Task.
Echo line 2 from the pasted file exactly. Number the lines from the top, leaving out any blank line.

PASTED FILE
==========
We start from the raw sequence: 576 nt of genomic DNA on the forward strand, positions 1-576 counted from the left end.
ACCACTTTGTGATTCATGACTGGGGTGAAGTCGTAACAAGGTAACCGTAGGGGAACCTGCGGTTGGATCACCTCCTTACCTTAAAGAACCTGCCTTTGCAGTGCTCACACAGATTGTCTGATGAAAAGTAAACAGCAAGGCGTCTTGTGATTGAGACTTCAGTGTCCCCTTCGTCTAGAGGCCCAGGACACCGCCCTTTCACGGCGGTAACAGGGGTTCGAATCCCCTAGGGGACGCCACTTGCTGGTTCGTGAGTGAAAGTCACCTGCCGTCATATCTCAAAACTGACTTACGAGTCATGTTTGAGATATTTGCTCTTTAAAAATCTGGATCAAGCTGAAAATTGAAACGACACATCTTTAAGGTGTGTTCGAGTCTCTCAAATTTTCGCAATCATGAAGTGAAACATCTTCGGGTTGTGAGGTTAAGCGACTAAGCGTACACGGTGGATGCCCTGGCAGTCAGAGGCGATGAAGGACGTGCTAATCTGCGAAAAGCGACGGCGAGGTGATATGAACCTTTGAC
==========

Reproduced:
ACCACTTTGTGATTCATGACTGGGGTGAAGTCGTAACAAGGTAACCGTAGGGGAACCTGCGGTTGGATCACCTCCTTACCTTAAAGAACCTGCCTTTGCAGTGCTCACACAGATTGTCTGATGAAAAGTAAACAGCAAGGCGTCTTGTGATTGAGACTTCAGTGTCCCCTTCGTCTAGAGGCCCAGGACACCGCCCTTTCACGGCGGTAACAGGGGTTCGAATCCCCTAGGGGACGCCACTTGCTGGTTCGTGAGTGAAAGTCACCTGCCGTCATATCTCAAAACTGACTTACGAGTCATGTTTGAGATATTTGCTCTTTAAAAATCTGGATCAAGCTGAAAATTGAAACGACACATCTTTAAGGTGTGTTCGAGTCTCTCAAATTTTCGCAATCATGAAGTGAAACATCTTCGGGTTGTGAGGTTAAGCGACTAAGCGTACACGGTGGATGCCCTGGCAGTCAGAGGCGATGAAGGACGTGCTAATCTGCGAAAAGCGACGGCGAGGTGATATGAACCTTTGAC